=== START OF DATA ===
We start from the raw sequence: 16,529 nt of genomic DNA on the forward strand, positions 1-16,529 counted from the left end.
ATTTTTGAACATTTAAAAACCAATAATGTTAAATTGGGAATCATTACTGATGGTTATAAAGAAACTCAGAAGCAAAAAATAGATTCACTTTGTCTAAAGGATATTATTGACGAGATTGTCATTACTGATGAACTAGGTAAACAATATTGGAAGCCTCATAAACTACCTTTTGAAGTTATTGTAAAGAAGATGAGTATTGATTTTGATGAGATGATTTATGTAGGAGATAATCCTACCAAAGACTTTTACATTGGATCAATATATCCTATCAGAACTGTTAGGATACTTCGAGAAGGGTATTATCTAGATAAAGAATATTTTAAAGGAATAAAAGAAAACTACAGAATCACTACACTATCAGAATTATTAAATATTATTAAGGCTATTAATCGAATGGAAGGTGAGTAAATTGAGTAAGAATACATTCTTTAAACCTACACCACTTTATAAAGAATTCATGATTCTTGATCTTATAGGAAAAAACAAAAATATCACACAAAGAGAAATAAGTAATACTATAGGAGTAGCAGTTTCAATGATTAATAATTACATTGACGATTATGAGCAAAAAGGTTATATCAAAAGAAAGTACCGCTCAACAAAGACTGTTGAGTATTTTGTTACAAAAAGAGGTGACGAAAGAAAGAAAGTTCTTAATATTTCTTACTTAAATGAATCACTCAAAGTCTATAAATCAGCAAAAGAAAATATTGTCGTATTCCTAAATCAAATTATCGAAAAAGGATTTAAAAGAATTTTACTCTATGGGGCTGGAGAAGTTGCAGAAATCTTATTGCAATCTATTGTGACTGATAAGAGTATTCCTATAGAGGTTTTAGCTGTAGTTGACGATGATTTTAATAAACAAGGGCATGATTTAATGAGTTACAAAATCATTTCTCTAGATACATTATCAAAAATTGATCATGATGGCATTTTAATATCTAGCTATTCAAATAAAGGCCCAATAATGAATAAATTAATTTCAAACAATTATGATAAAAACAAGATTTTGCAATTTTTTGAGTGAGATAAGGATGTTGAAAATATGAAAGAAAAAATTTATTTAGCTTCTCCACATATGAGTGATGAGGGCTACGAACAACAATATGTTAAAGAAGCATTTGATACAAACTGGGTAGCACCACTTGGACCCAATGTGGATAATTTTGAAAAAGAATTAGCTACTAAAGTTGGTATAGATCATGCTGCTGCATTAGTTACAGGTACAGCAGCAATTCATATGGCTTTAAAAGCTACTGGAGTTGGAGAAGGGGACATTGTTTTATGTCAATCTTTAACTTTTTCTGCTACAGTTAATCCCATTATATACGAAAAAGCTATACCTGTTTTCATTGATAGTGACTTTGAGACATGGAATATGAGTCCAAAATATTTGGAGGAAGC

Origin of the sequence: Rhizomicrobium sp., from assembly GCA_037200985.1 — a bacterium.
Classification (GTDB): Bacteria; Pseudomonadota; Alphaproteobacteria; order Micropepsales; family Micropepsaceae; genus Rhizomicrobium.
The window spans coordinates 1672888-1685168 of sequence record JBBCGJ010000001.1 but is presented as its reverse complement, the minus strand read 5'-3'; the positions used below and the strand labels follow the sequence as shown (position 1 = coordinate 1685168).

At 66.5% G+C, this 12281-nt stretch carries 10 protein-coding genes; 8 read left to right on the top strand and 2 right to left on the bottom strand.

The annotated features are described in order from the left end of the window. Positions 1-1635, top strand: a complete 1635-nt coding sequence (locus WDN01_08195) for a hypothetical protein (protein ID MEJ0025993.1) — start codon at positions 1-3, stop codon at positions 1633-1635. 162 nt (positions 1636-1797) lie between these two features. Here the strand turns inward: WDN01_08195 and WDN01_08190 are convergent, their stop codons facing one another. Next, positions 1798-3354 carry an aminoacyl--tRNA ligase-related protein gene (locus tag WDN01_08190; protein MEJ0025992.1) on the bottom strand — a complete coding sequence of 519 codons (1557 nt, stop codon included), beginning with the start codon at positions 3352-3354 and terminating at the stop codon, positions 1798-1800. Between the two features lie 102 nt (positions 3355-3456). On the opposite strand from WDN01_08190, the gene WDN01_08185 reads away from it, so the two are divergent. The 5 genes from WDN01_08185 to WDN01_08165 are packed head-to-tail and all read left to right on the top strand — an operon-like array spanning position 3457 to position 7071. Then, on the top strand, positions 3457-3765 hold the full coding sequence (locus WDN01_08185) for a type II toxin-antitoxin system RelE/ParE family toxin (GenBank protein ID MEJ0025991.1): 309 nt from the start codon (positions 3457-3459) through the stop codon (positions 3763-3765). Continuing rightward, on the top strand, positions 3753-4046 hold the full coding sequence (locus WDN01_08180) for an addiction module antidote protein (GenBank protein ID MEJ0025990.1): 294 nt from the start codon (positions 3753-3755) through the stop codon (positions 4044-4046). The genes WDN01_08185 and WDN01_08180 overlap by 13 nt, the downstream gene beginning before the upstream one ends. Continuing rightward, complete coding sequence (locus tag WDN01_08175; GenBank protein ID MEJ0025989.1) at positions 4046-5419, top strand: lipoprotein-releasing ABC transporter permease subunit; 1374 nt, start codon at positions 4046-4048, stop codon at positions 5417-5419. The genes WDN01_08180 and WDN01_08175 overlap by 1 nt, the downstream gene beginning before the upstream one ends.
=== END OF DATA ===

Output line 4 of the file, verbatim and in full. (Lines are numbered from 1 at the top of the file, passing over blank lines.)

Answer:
Classification (GTDB): Bacteria; Pseudomonadota; Alphaproteobacteria; order Micropepsales; family Micropepsaceae; genus Rhizomicrobium.